According to Jay, whose culinary heritage I don’t share, the only civilized use for butternut squash is to fill the cavity with bourbon whiskey, add a lump of butter, oil the exterior, and roast the squash in the embers of a campfire, preferably on a riverbank. Little, if any, bourbon can be found in Friuli, but gnocchi made with butternut squash is a specialty of the region.
- 1 butternut squash (about 1 ½ pounds)
- 1 pound Idaho potatoes
- 2 eggs, beaten
- 1 ¼ teaspoons salt
- Fresh nutmeg
- ½ cup Grana Padano
- 2 ½ cups flour
Starting the night before, preheat the oven to 350 degrees. Halve the squash, scoop out the seeds, wrap it loosely in foil, place on a baking sheet, and bake until tender when pierced, about 35 minutes. Scoop out and discard the seeds. With a large spoon, scoop the pulp from the skin directly into a fine sieve. Set the sieve over a bowl to catch the liquids, cover and allow the squash to drain overnight in the refrigerator.
Next day, boil potatoes, peel and rice them while still hot. Salt them lightly and let completely cool on a working surface.Meanwhile, puree the squash. Add eggs, salt, nutmeg, cheese and squash puree. Add some flour, mix well and begin kneading. Work the dough quickly, until all the flour is incorporated and the dough is homogenous. Dust the dough, your hands, and the work surface lightly with flour and cut the dough into four equal parts and set on the side. Work one piece of dough, continue to dust dough, hands, and surface as long as the dough feels sticky.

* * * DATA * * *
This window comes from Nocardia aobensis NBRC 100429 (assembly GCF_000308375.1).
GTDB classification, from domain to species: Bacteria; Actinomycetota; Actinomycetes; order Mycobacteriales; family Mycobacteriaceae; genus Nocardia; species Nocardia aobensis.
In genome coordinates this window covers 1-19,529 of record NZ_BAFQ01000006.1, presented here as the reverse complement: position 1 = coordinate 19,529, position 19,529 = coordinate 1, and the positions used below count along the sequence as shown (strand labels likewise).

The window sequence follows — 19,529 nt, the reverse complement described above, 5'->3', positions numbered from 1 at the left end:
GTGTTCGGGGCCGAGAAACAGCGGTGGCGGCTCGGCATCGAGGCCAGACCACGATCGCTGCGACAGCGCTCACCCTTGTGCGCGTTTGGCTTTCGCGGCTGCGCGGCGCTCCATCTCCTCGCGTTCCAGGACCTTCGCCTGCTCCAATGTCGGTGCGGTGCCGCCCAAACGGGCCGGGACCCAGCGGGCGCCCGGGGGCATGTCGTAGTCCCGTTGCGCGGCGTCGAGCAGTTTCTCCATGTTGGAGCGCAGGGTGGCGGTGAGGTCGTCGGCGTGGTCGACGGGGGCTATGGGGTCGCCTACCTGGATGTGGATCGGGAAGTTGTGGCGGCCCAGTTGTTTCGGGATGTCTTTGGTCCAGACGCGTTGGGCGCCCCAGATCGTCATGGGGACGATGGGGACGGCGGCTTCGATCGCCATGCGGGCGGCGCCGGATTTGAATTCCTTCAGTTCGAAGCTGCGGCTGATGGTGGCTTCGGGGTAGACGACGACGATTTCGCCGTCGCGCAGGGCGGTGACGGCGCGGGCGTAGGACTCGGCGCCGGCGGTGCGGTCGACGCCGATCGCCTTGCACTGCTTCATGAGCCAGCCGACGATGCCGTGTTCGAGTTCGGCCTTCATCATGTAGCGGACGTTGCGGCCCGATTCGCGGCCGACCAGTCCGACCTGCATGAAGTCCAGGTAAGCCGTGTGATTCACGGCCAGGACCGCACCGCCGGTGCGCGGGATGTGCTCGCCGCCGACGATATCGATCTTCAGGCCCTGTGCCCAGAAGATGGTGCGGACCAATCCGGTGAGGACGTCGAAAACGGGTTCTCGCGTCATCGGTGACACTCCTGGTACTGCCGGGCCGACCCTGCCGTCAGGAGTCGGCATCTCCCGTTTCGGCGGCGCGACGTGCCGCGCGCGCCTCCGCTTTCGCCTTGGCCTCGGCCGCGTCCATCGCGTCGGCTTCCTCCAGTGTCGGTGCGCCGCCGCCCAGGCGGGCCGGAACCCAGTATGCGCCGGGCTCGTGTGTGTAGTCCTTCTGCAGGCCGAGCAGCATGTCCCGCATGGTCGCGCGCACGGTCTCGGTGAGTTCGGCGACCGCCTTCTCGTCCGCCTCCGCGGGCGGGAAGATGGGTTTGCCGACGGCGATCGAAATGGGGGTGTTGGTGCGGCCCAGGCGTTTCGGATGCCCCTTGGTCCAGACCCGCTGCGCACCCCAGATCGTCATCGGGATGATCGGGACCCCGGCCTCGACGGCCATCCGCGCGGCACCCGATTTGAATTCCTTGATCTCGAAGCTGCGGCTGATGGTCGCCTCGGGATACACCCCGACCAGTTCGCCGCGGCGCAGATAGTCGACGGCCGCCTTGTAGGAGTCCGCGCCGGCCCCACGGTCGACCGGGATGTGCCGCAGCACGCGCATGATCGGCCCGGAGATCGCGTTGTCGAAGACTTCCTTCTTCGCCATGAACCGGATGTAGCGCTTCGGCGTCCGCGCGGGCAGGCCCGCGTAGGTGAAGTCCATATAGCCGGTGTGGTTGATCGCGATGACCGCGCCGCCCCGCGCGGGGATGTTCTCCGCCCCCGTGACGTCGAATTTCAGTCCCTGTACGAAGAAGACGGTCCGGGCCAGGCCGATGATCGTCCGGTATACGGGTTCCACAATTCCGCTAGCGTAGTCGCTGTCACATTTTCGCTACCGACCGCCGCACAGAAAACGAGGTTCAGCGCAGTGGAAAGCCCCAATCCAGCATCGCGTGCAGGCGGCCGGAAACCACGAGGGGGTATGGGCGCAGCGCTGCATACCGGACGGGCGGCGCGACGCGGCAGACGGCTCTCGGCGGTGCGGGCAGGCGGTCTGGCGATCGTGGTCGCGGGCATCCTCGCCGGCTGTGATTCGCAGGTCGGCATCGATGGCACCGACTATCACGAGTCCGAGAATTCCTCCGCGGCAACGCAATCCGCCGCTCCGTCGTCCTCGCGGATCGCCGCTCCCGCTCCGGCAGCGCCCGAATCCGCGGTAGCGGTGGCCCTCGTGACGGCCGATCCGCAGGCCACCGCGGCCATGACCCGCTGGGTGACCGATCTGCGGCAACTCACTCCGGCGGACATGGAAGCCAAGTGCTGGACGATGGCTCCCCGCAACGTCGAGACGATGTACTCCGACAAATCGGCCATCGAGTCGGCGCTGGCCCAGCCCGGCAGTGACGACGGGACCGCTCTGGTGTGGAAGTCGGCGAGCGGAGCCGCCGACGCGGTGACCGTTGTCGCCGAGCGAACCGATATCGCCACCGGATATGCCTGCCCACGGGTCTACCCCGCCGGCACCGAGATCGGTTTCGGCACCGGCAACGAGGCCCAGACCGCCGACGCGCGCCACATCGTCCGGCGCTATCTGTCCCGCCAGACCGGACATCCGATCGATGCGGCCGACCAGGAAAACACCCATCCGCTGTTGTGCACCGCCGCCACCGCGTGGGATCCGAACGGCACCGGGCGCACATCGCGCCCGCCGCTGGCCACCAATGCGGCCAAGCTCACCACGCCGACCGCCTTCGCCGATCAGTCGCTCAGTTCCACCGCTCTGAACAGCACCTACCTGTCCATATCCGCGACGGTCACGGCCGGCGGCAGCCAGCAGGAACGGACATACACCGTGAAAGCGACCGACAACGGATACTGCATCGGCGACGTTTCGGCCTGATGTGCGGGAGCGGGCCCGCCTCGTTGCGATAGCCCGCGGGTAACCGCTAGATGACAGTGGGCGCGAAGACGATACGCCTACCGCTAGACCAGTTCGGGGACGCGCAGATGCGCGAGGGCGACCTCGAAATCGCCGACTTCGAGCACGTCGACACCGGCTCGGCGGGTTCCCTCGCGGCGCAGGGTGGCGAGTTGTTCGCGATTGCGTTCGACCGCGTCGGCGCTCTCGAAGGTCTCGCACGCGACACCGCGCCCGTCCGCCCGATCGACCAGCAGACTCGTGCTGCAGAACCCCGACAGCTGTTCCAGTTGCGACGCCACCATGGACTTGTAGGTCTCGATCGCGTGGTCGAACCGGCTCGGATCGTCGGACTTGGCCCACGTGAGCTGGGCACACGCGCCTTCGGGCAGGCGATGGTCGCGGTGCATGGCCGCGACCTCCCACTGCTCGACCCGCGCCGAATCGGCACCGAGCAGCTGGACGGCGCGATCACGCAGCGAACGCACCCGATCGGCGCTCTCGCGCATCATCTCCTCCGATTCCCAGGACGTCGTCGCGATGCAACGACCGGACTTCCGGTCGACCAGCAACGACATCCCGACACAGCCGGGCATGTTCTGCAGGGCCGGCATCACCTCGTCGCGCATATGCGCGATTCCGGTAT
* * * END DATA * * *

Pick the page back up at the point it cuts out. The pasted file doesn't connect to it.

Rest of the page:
Using both hands, roll the piece of dough into a rope ½-inch thick, then slice the ropes at ½-inch intervals. Sprinkle some flour and roll each piece into a ball, flouring as needed. Holding a fork at a 45-degree angle to the table, indent each dumpling with your thumb on the tynes of the fork to produce a ribbed effect and an indentation where your thumb was. Set on a floured sheet pan, and continue with all of the dough until finished.
To cook gnocchi, bring 6 quarts of water with 2 tablespoons of the sea salt to a vigorous boil. Drop the gnocchi into boiling water a few at a time, stirring gently and continuously with a wooden spoon, and cook for 2-3 minutes, until they rise to the surface.
Remove the gnocchi from the water with a slotted spoon or skimmer, transfer them to a warm platter, adding a little sauce of choice, and boil the remaining pieces in batches until they are all done.